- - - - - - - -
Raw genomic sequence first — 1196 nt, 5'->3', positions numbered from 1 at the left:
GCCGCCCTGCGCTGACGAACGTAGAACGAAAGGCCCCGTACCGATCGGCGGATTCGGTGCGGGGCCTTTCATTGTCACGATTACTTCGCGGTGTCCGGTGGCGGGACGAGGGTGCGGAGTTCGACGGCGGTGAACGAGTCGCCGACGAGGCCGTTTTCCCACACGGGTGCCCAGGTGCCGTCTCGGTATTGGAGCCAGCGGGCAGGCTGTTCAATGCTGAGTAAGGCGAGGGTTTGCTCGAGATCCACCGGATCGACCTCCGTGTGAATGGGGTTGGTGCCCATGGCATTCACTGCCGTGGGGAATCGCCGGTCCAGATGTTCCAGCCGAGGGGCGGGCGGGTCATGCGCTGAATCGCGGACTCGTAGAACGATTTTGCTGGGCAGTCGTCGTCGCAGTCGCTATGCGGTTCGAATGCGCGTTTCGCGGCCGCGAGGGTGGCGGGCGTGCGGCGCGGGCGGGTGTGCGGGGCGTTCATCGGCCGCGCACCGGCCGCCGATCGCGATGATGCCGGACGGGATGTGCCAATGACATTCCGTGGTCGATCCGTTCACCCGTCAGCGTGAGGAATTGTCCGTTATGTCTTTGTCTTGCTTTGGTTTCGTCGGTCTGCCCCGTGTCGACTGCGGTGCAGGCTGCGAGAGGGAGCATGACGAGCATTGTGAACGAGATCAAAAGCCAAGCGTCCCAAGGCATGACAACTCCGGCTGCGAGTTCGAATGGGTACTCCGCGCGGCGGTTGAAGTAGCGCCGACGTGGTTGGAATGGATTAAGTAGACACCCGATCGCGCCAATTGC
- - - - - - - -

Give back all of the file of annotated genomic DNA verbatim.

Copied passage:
Raw genomic sequence first — 1196 nt, 5'->3', positions numbered from 1 at the left:
GCCGCCCTGCGCTGACGAACGTAGAACGAAAGGCCCCGTACCGATCGGCGGATTCGGTGCGGGGCCTTTCATTGTCACGATTACTTCGCGGTGTCCGGTGGCGGGACGAGGGTGCGGAGTTCGACGGCGGTGAACGAGTCGCCGACGAGGCCGTTTTCCCACACGGGTGCCCAGGTGCCGTCTCGGTATTGGAGCCAGCGGGCAGGCTGTTCAATGCTGAGTAAGGCGAGGGTTTGCTCGAGATCCACCGGATCGACCTCCGTGTGAATGGGGTTGGTGCCCATGGCATTCACTGCCGTGGGGAATCGCCGGTCCAGATGTTCCAGCCGAGGGGCGGGCGGGTCATGCGCTGAATCGCGGACTCGTAGAACGATTTTGCTGGGCAGTCGTCGTCGCAGTCGCTATGCGGTTCGAATGCGCGTTTCGCGGCCGCGAGGGTGGCGGGCGTGCGGCGCGGGCGGGTGTGCGGGGCGTTCATCGGCCGCGCACCGGCCGCCGATCGCGATGATGCCGGACGGGATGTGCCAATGACATTCCGTGGTCGATCCGTTCACCCGTCAGCGTGAGGAATTGTCCGTTATGTCTTTGTCTTGCTTTGGTTTCGTCGGTCTGCCCCGTGTCGACTGCGGTGCAGGCTGCGAGAGGGAGCATGACGAGCATTGTGAACGAGATCAAAAGCCAAGCGTCCCAAGGCATGACAACTCCGGCTGCGAGTTCGAATGGGTACTCCGCGCGGCGGTTGAAGTAGCGCCGACGTGGTTGGAATGGATTAAGTAGACACCCGATCGCGCCAATTGC